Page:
Mummy sick days? Dream on

Not pictured: reality.
Not pictured: reality. Photo: Getty Images

With a nose full of mucous and a body full of aches, I called the three-year-old boss to inform her I was sick. Her incredible lack of compassion was simply offensive.

I offered to set up the iPad next to me in bed, so she could watch whatever movies she liked. All day. While I slept. Seriously, if that’s not an offer from the happiest child lords, I don’t know what is.

Yes, I know. I was dreaming.

The ants in her pants seemed to be prolific today, with each writhe, each wriggle, each bounce on the bed throwing my brain smashing against my skull in a head already clogged and fogged. Lying still was an inconceivable notion for my healthy, full-of-spark boss.

Her demands for food eventually dragged me out of bed. She didn’t seem to worry about my grey complexion, clammy hands and sweaty pyjamas. Apart from the comment, “Why are you still in pyjamas?” she continued on her merry way to the pantry, reminding me of my necessary daily tasks.

For once, I could see the silver lining of being sick: I wasn’t pregnant or breastfeeding, so I could load up on drugs. As Murphy would have it, they were entirely ineffectual – and with a school pick-up looming in the afternoon, I didn’t want to try dosing up again and ending up drowsy behind the wheel. So I pushed forward with a delectable diet of water, green tea and the occasional dry biscuit.

Meanwhile, Miss Three chose musical instruments as her preferred activity. I swear, on the previous (two) times I’ve offered to have a bit of a bash on the tambourine or a strum on the ukulele she has displayed complete indifference. Today, while my ears rang from the inner workings of this bug and whatever army my body had sent in to fight it, my daughter escalated the decibels. It reached fever pitch when she brought out her Wiggles guitar. The repetitious Fruit Salad song was making me nauseous, just to add to the delirium.

I creaked my sore and sorry body down to the laundry and put on a load of washing. A welcome reprieve from the head-bashing concert. She followed. Of course she did!

“Where are we going today?” she chimed. “Can we go to the park now?”


“No. Today’s a pyjama day!” I answered in the most upbeat voice I could muster, trying to make it sound appealing to a three-year-old who had given up day sleeps eons ago.

“You don’t wear pyjamas in the day!” she said, almost with an eye roll. I’m sure she wonders how she ended up with this dopey mother who doesn't seem to know anything.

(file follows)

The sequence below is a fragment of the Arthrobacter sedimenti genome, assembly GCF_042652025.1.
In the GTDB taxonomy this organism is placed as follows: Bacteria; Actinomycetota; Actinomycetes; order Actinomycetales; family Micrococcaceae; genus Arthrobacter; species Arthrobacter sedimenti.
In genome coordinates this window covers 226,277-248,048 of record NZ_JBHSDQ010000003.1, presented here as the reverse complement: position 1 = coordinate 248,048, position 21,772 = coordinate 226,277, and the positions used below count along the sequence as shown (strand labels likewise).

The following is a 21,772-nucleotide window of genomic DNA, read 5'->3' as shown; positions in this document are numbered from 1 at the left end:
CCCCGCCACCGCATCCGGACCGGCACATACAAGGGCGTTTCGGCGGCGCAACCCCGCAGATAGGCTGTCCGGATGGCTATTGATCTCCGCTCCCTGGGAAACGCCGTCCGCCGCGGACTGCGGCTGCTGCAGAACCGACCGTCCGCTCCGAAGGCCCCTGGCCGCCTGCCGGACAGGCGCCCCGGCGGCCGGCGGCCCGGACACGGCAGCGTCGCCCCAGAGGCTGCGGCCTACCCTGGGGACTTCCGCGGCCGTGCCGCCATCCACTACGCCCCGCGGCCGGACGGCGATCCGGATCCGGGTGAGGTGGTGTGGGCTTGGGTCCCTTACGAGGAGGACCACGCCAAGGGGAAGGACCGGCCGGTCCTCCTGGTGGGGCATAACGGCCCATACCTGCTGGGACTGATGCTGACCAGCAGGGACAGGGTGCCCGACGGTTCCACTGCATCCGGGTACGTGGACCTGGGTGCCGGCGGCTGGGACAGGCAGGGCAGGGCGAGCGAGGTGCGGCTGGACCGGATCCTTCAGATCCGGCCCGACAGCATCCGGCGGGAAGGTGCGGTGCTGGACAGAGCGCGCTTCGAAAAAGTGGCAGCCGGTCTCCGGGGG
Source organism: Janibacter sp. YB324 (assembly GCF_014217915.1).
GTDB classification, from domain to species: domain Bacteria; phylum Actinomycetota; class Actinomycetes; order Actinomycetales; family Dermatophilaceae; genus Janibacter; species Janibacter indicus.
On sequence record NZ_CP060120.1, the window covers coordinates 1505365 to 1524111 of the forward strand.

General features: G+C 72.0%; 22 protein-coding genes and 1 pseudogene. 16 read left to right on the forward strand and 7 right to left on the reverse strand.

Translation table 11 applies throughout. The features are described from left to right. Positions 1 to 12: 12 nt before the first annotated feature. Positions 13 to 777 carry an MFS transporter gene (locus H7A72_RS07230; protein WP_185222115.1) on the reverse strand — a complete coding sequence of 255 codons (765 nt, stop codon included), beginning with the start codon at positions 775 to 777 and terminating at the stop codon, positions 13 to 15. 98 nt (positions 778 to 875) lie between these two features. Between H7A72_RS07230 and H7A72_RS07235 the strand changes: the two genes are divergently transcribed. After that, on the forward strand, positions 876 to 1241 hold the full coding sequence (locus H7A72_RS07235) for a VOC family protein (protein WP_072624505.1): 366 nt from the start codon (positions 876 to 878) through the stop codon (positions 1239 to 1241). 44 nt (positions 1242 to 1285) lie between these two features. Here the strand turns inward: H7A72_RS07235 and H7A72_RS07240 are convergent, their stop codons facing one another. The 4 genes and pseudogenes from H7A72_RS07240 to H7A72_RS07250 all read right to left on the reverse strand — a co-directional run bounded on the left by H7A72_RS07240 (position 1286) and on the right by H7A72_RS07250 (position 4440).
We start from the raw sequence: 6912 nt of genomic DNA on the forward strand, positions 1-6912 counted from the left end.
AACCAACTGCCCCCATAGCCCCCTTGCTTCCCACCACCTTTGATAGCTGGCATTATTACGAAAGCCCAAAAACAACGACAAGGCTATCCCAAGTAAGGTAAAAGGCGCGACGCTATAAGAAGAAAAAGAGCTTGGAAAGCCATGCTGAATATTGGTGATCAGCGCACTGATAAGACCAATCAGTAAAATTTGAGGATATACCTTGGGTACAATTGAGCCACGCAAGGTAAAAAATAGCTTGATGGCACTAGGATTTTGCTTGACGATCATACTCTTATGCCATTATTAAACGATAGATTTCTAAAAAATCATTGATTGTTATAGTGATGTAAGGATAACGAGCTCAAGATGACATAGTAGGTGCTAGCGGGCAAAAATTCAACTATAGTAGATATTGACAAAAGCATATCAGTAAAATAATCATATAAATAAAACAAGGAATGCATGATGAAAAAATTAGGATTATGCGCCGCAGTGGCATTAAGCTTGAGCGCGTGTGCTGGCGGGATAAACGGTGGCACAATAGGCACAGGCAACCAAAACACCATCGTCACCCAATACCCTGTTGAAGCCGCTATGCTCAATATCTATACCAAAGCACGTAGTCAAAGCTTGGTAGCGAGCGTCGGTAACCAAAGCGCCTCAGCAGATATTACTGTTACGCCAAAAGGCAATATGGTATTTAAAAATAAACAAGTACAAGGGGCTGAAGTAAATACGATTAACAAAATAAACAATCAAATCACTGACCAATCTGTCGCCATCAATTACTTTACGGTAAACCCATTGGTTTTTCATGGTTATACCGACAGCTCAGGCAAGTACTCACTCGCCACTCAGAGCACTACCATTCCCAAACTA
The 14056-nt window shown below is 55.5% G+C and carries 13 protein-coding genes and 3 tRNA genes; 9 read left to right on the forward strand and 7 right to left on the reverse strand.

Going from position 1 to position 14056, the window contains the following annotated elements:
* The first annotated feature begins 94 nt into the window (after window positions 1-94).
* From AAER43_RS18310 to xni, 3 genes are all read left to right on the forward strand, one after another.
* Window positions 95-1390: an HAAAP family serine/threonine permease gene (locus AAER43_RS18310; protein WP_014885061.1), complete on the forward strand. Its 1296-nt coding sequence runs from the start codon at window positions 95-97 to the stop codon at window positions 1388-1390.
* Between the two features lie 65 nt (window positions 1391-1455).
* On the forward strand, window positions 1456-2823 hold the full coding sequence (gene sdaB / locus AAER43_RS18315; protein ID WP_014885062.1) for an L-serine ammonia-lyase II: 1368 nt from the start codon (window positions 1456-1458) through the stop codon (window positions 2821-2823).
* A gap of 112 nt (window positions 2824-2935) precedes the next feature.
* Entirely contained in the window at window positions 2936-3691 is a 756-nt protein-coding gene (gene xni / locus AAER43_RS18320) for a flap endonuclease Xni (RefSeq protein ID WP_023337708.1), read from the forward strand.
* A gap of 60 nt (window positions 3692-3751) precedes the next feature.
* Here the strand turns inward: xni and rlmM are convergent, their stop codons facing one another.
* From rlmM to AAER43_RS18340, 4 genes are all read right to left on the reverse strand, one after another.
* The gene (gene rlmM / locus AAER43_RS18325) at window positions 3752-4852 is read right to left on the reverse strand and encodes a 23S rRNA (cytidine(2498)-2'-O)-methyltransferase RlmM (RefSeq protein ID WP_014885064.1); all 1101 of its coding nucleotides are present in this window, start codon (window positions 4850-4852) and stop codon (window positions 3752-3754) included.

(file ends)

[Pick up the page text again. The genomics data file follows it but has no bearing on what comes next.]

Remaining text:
“Today’s a bit special. Mummy’s sick so we’re staying home, in bed and resting. You can do whatever you like! As long as it’s not noisy because that might hurt my sore ears, and not bouncy because that might hurt my sore body.”

Her eyebrows said, “Dream on, sister.”

I enlisted a new tactic. I was very aware that my chances of getting her to wait on me hand and foot were slim, but I gave it a red-hot go.

“How about we play a game? It’s called nurse and patient. I’m the patient, so I lie in bed sick, and you’re the nurse. You could even get your doctor’s kit and come and check on me. But first you need to go and get some paper and a pencil and I’ll draw the things I’d like you to help me with.”

Genius! I couldn’t quite believe how fantastically brilliant that idea was, particularly coming out of my malfunctioning brain.

Off she bounded, like Tigger on speed, to the desk. Thirty seconds later: screaming and tears. Jammed finger in the desk lid.

Expletive (from me, not her).

I tried calling out to have her come to me so I could give her the specialist therapy of ‘kiss it better’, but she couldn’t hear me over her own screaming.

I dragged my saggy pyjama a*se down to the desk where she sat howling and jammed. Guess who became the new patient?

I wonder if she would have accepted my application for a sick day if I’d had a doctor’s certificate?

How do you cope when you’re sick with young children at home? Comment below or in the Essential Baby forums

Her dream of becoming a back-up dancer for Janet Jackson quashed by a distinct lack of talent, Kylie Orr was forced into a day job of writing. See more at